Worked in Norway recently? Does a nasty tax surprise await?
Business in Norway is booming and many UK companies are securing lucrative contracts in the Norwegian sector. However, long after the work is completed, many unsuspecting companies receive a lengthy letter from the Norwegian tax authorities, advising them that the…
Blog26th Feb 2014
Business in Norway is booming and many UK companies are securing lucrative contracts in the Norwegian sector. However, long after the work is completed, many unsuspecting companies receive a lengthy letter from the Norwegian tax authorities, advising them that the authorities are aware of the work they undertook but that the company failed to deal with their tax responsibilities from both an employer and corporate perspective.
Norwegian payroll requirements
Few employers realise that UK residents are liable to Norwegian income tax from the first day of work offshore on the Norwegian continental shelf (NCS) and there is a compulsory requirement to advise the Norwegian tax authorities that the company, their employees and any subcontractors are working there. The Norwegian tax authorities will impose fines on the employer unless they account for Norwegian ‘PAYE’ from employees’ salaries and report income and tax on a Norwegian ‘P60’ equivalent each calendar year. Employers must also ensure that their subcontractors do likewise otherwise they will be held responsible. It makes no difference who the employer is or where it is based, each step of the reporting must be done regardless. National Insurance (the hidden tax) should not be forgotten. UK residents are, in principle, liable to Norwegian National Insurance when working in Norway, unless an exemption certificate is secured in which case UK National Insurance may continue instead. Normally this is not too problematic for employers provided the correct paperwork is completed on time and sent to HMRC, however it can be a real headache, and an additional unexpected cost, for subcontractors.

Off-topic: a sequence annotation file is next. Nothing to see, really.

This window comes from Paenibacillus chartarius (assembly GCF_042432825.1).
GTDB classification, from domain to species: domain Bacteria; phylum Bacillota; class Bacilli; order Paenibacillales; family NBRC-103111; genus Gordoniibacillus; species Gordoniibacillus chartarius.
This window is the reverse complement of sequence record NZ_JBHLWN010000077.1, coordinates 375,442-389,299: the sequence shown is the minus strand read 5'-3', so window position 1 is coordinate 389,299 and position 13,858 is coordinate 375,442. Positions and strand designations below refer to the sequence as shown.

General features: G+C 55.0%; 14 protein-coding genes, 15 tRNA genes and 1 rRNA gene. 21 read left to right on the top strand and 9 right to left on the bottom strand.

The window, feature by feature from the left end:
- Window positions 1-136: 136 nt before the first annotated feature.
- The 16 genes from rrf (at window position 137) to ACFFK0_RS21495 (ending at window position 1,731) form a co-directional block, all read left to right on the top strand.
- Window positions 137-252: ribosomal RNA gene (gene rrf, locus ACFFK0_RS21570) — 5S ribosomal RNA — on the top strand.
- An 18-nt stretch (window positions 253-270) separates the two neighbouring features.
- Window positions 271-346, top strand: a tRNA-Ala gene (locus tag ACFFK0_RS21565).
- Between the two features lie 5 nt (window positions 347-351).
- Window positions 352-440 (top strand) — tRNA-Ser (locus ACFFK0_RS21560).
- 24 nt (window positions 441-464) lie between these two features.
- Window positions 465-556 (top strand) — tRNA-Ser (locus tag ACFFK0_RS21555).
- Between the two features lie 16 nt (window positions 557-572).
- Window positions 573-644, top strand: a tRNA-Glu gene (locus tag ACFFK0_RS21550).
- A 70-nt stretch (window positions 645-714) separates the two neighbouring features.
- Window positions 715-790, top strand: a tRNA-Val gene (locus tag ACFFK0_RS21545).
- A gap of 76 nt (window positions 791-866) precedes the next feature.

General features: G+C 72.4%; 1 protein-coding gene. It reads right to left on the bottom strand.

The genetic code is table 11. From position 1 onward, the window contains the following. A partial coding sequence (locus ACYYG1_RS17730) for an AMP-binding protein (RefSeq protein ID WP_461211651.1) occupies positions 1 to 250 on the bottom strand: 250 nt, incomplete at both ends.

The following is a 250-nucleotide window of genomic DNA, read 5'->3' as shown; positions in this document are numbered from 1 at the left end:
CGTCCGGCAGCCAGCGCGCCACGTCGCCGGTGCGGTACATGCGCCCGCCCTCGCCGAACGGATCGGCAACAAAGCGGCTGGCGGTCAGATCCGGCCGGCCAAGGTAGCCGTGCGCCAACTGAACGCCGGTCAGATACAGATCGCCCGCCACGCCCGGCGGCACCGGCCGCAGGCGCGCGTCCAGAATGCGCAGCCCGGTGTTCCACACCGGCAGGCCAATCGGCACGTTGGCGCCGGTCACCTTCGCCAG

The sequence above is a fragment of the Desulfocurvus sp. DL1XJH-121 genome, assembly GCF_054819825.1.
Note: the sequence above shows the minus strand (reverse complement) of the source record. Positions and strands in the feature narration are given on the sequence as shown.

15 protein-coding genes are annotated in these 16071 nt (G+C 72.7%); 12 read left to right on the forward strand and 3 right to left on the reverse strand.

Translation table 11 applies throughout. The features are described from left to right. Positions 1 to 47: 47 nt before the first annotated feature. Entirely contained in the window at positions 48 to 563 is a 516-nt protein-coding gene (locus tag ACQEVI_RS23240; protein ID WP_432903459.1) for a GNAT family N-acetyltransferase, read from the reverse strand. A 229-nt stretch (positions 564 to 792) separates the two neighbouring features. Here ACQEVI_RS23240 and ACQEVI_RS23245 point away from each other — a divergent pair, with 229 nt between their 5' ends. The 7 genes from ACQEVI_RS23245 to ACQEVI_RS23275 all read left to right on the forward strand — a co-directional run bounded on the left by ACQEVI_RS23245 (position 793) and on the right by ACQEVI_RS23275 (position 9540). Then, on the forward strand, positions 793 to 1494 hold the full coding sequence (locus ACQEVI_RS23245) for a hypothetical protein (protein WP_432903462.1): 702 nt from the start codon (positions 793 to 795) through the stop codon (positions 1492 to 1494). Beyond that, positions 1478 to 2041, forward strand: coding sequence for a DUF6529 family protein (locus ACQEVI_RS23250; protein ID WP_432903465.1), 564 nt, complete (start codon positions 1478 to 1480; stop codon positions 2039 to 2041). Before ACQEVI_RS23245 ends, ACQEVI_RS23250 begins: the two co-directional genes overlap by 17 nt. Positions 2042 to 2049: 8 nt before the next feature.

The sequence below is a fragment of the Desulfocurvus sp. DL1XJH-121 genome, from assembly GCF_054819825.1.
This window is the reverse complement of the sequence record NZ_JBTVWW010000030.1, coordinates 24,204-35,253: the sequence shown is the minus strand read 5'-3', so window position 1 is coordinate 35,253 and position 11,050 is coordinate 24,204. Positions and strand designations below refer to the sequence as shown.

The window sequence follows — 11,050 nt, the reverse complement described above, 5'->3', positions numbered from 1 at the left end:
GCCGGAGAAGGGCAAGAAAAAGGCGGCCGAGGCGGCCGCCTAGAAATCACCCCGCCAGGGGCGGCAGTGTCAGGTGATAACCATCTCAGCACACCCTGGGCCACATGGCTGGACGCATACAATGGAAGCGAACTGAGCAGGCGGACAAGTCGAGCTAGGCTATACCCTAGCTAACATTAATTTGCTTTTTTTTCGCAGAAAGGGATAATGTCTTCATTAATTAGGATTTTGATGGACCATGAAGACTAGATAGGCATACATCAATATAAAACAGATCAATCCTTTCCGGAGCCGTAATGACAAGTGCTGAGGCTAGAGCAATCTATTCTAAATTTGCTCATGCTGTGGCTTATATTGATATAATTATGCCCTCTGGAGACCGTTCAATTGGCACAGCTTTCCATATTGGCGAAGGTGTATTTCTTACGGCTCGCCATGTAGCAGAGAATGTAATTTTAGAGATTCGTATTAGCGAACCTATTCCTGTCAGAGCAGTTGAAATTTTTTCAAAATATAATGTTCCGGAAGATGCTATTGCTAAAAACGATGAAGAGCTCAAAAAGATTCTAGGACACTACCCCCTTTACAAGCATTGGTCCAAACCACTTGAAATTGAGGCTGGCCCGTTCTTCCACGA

Corporate tax requirements
From a corporate tax perspective, if a UK company carries on “offshore activities” on the NCS in excess of 30-days in any 12-month period, it will trigger a Norwegian corporate tax liability on its Norwegian profits. A similar liability can arise where work is performed onshore, however, this is dependent on the nature and duration of the work. In addition, there is often a requirement to prepare Norwegian accounts and have a Norwegian audit performed when turnover exceeds a certain limit. Failure to comply with all the corporate filing requirements can also result in substantial penalties. The annual filing deadline for paper corporate tax returns for 2013 is 31 March 2014. This deadline is fast approaching but it is not too late to take action.
Help is at hand
Our international tax and payroll consulting specialists have a depth of expertise and experience in all aspects of Norwegian payroll and corporate taxes. Proof comes in the fact that, earlier this month, INTSOK (a Norwegian oil and gas industry body) and Scottish Development International (SDI) invited Kevin Mann, our international tax partner, to give a presentation on international tax issues to around 60 Norwegian and UK companies, at a joint Scotland – Norway network meeting in Stavanger.
If you have worked in Norway, don’t bury your head in the sand. Call the experts, get peace of mind, and avoid that nasty letter from Norway! For more information, contact Alyson Sutcliffe, Tax Senior Manager.